The city has become the context for a dialectical relationship not only between the global and the local but also between migrants and the host society. Whilst there is considerable work on migrant integration, integration is rarely examined from the perspective of the workplace, or from a geographic perspective, which problematizes the spatiality of migrant workers’ experiences. This article studies migrant workers in low-skilled jobs, with a focus on Temporary Service Sector Providers in catering, cleaning, and security, in order to understand how they negotiate their position in the city and are active agents of this negotiation. The study, based upon a survey of 60 migrants complemented by 20 in-depth interviews, questions how integration should be understood: in particular it suggests that—in some respects—integration may be difficult for all low-wage precarious workers, whether migrants or not. The study also highlights how migrant workers retain agency—the capacity to act, to make decisions, and appropriate certain places—even in challenging circumstances.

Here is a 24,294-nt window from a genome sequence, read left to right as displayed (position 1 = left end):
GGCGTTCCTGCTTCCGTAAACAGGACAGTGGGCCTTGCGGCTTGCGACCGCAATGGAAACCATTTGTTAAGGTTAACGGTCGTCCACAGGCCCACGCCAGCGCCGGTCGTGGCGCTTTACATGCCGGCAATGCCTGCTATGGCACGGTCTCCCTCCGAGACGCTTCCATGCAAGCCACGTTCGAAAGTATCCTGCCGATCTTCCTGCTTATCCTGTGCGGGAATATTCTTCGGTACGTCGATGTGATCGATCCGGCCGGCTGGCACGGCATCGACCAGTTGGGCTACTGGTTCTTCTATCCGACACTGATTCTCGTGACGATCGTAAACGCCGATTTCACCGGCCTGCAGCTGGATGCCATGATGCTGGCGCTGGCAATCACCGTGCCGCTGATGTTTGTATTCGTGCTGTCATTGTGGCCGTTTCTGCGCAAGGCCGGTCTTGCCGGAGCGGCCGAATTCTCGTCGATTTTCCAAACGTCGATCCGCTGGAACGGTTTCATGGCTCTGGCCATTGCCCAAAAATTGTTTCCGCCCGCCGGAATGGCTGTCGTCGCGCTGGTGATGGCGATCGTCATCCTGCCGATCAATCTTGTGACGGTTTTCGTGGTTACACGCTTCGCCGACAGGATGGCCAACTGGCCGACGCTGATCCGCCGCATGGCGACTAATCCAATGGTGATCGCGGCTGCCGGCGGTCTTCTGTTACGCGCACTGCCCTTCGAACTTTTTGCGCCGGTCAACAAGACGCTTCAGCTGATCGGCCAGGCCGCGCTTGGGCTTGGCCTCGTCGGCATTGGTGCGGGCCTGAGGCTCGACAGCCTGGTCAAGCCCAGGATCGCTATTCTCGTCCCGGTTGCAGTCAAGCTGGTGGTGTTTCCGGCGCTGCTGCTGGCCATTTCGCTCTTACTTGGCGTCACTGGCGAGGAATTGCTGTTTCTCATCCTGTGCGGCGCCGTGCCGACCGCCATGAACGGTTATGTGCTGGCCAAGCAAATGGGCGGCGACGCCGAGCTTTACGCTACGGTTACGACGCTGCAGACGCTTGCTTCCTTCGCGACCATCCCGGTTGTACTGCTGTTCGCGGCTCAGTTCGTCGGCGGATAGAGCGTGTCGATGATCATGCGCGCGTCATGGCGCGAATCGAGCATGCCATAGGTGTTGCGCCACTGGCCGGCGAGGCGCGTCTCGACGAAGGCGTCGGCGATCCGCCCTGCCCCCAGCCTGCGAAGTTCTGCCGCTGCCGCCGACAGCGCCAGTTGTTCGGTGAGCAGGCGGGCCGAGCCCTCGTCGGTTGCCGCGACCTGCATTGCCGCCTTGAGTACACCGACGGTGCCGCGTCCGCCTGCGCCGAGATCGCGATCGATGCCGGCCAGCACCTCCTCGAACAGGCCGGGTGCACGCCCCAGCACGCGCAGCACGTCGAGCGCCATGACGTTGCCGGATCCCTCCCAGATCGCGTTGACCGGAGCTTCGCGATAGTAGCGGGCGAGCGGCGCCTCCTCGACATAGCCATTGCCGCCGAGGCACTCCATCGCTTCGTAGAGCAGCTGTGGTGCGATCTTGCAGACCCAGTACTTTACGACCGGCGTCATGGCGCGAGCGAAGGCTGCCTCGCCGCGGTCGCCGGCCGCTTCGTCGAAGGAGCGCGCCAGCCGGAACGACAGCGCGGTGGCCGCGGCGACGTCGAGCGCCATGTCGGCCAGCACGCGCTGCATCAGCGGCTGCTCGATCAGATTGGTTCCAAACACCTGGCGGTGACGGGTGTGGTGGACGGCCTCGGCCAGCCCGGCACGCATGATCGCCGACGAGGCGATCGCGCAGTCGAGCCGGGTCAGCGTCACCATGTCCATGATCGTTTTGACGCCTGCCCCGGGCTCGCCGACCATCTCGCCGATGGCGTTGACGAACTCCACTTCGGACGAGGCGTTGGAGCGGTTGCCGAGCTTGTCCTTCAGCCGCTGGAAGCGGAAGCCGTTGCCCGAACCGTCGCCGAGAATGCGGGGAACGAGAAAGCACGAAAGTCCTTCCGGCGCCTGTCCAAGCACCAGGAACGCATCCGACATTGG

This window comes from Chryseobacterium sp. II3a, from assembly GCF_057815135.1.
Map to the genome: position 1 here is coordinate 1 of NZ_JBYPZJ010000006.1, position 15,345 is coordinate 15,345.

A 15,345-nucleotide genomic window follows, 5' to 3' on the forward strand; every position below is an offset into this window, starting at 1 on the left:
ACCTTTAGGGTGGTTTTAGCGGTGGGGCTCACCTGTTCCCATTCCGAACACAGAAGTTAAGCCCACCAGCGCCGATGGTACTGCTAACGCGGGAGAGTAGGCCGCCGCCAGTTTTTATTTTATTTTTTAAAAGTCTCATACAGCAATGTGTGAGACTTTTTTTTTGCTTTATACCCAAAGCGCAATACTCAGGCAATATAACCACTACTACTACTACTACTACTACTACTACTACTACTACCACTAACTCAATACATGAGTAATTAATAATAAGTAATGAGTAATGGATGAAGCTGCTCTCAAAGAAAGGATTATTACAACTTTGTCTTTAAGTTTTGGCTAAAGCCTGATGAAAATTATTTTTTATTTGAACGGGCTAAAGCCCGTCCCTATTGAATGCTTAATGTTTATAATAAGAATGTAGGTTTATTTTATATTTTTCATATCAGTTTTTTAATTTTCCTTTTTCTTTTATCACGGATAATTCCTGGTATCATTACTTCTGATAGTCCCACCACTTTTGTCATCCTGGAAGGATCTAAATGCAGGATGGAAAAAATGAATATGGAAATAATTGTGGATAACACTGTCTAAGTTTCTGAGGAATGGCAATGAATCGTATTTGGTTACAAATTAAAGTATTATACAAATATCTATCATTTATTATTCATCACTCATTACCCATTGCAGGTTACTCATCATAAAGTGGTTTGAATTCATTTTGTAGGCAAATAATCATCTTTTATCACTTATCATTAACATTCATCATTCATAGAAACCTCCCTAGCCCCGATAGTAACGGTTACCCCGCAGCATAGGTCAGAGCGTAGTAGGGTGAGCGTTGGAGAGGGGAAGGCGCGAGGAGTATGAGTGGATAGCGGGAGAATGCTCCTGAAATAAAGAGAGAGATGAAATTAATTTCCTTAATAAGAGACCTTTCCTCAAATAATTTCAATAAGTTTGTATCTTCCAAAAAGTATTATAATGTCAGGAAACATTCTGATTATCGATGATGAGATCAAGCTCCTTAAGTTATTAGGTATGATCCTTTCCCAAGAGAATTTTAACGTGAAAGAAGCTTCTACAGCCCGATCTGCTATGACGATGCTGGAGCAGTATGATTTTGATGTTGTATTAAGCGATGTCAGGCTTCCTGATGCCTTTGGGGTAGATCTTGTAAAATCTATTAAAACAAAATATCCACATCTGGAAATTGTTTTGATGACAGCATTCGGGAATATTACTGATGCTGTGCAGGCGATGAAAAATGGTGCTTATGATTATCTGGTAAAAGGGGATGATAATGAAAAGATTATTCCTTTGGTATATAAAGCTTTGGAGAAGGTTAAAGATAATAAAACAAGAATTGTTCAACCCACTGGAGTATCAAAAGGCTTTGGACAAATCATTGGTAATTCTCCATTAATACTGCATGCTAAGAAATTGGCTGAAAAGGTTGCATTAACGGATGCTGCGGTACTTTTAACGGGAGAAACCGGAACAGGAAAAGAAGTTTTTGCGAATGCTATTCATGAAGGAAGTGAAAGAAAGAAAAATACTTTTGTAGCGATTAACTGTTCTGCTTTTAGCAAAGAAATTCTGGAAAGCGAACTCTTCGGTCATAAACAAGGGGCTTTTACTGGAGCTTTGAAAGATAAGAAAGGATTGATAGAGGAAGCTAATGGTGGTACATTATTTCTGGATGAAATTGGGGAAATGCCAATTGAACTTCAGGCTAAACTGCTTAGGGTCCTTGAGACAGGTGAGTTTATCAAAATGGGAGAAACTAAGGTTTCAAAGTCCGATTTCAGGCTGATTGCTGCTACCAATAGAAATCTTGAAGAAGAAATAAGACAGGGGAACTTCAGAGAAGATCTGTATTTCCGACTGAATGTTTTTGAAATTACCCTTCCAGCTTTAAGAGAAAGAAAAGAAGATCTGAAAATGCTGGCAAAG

Source: Urban Geography, first published online 1 December 2015